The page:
Parents approve of curfew Council bill aimed at protecting children

November 16, 1993|By Eric Siegel | Eric Siegel,Staff Writer

Howard Thomas is all for the proposed dusk-to-dawn curfew in Baltimore for children 12 and under -- and so is his daughter Rikki Li.

"When it's dark, a child should be at home. Things aren't the way they used to be," Mr. Thomas said yesterday.

"That's true. Near where I live -- and most places -- there's like shooting and stuff. When it's dark, I stay in the house and play Sega [video games] or play in the basement," added Rikki Li, 9.

Mr. Thomas and his daughter were among several parents, students and teachers surveyed yesterday afternoon outside Margaret Brent Elementary School at 26th and St. Paul streets in South Charles Village.

Although some expressed regret that the proposed action was necessary, virtually all of those interviewed supported it.

The proposed curfew for preteens is part of a bill introduced last night in the City Council that is designed in large part to protect children from street violence.

The measure -- sponsored chiefly by City Council President Mary Pat Clarke and council members Martin O'Malley, Sheila Dixon and Anthony J. Ambridge -- drew 11 other co-sponsors last night, giving it far more than the 10-vote majority needed for passage.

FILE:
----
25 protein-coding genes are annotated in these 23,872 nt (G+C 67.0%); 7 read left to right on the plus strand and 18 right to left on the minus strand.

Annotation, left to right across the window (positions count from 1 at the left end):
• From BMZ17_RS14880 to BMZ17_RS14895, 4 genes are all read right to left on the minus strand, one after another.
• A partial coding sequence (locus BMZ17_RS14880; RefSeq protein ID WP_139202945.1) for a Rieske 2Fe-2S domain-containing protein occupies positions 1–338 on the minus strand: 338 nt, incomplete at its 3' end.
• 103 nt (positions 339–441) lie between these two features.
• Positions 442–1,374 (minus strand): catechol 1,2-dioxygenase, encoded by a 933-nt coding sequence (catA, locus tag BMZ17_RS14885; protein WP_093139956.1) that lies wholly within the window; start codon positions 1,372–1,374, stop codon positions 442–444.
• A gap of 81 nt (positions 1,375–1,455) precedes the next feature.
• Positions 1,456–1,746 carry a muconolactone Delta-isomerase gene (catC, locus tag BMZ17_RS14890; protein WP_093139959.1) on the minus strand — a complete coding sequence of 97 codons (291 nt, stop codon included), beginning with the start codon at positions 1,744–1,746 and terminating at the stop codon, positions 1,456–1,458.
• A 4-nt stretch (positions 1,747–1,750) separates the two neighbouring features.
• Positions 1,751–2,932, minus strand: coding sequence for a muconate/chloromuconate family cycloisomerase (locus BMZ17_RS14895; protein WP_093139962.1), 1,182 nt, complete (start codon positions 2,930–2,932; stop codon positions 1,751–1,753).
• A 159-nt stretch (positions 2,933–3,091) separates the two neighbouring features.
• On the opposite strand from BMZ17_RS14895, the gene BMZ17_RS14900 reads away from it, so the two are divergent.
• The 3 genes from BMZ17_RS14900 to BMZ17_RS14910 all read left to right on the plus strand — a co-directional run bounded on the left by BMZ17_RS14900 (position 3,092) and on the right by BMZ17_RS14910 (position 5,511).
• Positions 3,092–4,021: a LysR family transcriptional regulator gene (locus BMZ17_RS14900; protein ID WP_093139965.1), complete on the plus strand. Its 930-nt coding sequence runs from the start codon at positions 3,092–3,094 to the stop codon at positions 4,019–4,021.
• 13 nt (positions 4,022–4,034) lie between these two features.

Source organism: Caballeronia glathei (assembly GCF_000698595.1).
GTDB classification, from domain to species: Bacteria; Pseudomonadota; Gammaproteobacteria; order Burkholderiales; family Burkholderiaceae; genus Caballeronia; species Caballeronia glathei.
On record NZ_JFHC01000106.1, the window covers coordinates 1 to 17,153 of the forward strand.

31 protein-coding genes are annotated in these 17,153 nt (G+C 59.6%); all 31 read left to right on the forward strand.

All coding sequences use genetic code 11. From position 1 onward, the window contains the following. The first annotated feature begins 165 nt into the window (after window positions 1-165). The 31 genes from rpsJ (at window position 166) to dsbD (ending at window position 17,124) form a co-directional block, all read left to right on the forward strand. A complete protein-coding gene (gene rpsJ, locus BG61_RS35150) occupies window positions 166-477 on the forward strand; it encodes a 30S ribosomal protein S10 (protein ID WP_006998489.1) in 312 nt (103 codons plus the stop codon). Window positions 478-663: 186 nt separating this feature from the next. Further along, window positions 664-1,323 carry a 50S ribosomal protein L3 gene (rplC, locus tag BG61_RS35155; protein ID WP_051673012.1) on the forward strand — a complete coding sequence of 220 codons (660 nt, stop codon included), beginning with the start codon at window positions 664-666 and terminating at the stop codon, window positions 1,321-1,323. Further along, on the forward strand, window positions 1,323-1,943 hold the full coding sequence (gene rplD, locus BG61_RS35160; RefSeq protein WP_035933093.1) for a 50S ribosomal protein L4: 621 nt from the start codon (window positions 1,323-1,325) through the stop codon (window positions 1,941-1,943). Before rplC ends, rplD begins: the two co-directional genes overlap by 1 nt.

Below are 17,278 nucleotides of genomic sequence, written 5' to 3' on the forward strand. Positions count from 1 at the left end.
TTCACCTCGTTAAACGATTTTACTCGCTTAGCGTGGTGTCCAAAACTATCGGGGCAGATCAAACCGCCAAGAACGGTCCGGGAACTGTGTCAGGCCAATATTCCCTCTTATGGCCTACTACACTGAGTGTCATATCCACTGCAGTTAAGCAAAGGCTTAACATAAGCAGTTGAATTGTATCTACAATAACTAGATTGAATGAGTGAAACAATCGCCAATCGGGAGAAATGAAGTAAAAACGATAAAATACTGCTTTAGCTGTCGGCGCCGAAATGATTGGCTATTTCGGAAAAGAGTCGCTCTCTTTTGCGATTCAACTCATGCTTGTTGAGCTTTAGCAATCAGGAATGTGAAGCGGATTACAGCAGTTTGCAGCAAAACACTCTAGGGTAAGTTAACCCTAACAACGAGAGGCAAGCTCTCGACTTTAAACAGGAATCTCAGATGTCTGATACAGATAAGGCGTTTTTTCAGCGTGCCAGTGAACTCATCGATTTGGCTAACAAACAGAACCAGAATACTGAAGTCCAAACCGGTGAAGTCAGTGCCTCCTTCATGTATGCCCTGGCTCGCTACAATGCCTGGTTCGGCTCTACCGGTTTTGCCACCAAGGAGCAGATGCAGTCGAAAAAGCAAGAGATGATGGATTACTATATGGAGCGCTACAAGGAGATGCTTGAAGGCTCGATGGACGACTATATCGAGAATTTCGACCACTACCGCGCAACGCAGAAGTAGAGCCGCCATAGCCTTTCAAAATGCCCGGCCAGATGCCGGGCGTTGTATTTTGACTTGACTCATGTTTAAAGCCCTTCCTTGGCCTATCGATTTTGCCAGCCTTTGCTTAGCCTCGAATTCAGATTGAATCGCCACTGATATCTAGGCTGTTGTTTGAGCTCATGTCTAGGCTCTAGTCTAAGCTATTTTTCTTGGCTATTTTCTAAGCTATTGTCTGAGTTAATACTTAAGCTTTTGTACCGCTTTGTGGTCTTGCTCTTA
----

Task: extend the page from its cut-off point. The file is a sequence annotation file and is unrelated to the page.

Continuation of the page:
The bill would also raise the city curfew age for teen-agers from 15 to 17; move the weeknight curfew from 11 p.m. to 10 p.m.; and fine parents or guardians $50 for first violations and up to $300 for subsequent violations.

Besides helping protect children, sponsors also hope the stricter curfew would make it more difficult for drug dealers to employ children and make parents more responsible.

"We regard it as an emergency measure until we do something about the violence," Ms. Clarke said.

Outside Margaret Brent Elementary yesterday, most of those interviewed seemed to accept that logic.

"There are too many people doing bad things," said Karen Stokes, the mother of three young boys and a distant relative of Tauris Johnson, the 10-year-old whose fatal shooting Nov. 4 led to last night's bill. "Now, kids can't even play outside. But I think the bill's a good idea."

"There was a time I would say no but it seems we have to do something radical," added Yvonne Pitts, a second-grade teacher at Margaret Brent and the mother of two grown children.

In other action last night, the council passed a resolution urging the state to adopt federal Clean Air regulations that minimize the impact on Baltimore-area commuters.

Another resolution asks the Board of Estimates to cancel a contract with British regimental units to perform at the Baltimore Arena Dec. 8 because those units are among those that have fought in Northern Ireland.

Also last night, long-anticipated legislation was introduced establishing a city registry for "domestic partnerships," which would confer legal rights to gay and other nontraditional households.

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